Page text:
The truth is that the J1711 rule developed by Argonne National Labs for the EPA produces a very reasonable estimate of the mileage that you can expect over the course of a year when driving an EREV type vehicle. It incorporates the EREV strategy of treating not all miles driven as equal; and favoring electric miles always first, so that an outsize amount of miles driven are electric miles. That produces much more petroleum replacement than merely calculating electric distance possible, and then gasoline mileage subsequently.
      Similarly it will produce a realistic annual figure for a PHEV parallel-series hybrid of the Prius type.

      Both will be in the triple digits for mpge. and what is more easily replicated by the average driver.
      .
      Bu the know-nothing enviro-Cassandras, and their illiterate politicians, can't or don't want to admit that the petroleum PRICE crisis is near resolution. It was never about availability in these next few centuries.

      It would remove their ability to be Cassandras and to extract the maximum amount of coin from consumers and the ability to bathe them in guilt, that allows the technological illiterates to stay in office.
      • 5 Years Ago
      Like someone said, just drive it until it dies and then you will know the true mileage.
      Do it ten times in the city and ten times on the highway and you should have a pretty good idea of the real gas mileage.
      100% confident that it is not 230 mpg, lol
      • 5 Years Ago
      What about the Consumer Reports test procedures? Maybe they could come up with some good real world testing procedure?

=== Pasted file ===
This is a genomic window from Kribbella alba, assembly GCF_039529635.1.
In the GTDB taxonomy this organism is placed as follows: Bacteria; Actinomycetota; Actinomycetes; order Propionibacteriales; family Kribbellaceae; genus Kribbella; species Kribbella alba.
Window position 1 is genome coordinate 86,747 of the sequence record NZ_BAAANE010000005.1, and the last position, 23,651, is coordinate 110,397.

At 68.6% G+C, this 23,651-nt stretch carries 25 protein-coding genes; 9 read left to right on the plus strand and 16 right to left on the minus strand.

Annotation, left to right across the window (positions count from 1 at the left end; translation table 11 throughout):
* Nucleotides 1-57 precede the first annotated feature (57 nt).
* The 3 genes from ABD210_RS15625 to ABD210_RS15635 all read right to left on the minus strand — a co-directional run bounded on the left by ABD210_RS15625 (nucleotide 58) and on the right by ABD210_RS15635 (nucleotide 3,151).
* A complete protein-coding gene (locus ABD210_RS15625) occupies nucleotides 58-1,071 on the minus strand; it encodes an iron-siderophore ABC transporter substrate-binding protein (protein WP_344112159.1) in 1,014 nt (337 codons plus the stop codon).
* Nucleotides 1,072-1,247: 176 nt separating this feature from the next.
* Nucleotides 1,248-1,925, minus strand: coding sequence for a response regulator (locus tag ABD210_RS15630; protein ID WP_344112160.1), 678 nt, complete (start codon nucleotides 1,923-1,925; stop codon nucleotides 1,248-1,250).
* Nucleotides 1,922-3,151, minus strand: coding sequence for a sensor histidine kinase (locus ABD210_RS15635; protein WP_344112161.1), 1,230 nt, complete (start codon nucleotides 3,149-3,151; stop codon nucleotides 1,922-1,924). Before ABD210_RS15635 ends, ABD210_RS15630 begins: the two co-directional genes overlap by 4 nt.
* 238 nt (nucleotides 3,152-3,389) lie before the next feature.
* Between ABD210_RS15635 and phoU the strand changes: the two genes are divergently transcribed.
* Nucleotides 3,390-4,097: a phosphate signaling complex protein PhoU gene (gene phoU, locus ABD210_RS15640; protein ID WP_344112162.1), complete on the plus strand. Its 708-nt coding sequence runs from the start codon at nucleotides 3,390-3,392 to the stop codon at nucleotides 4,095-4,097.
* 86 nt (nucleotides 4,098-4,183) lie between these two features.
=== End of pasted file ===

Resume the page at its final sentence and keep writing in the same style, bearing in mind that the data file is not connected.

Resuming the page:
• 5 Years Ago
      1. The cost of running the vehicle should be 1 to 2 cents per mile, compared to 10 cents or more per mile to run a gas car.

      2. How Can An Electric Car Travel 100 Miles For $1?
      Please search http://www.treehugger.com/files/2009/09/100-miles-per-dollar.php for informative details.
      3. Applied to a different methodology from DOE formula, the notable EVs suffice to reach 200 to 300 MPG .

      4. The vehicle-to-grid communication technology is helping the battery serve as a storage to prevent the costly blackout standing at about $90 to 100bn per year. That means utilities are shedding cost for additional storage facilities and ratepayers are selling electricity during peak demand so that EVs can make more economic sense, as we know.


      5. Electric vehicles require little maintenance -- no oil changes, for instance --. Better still, they can charge at the stores offering charge service.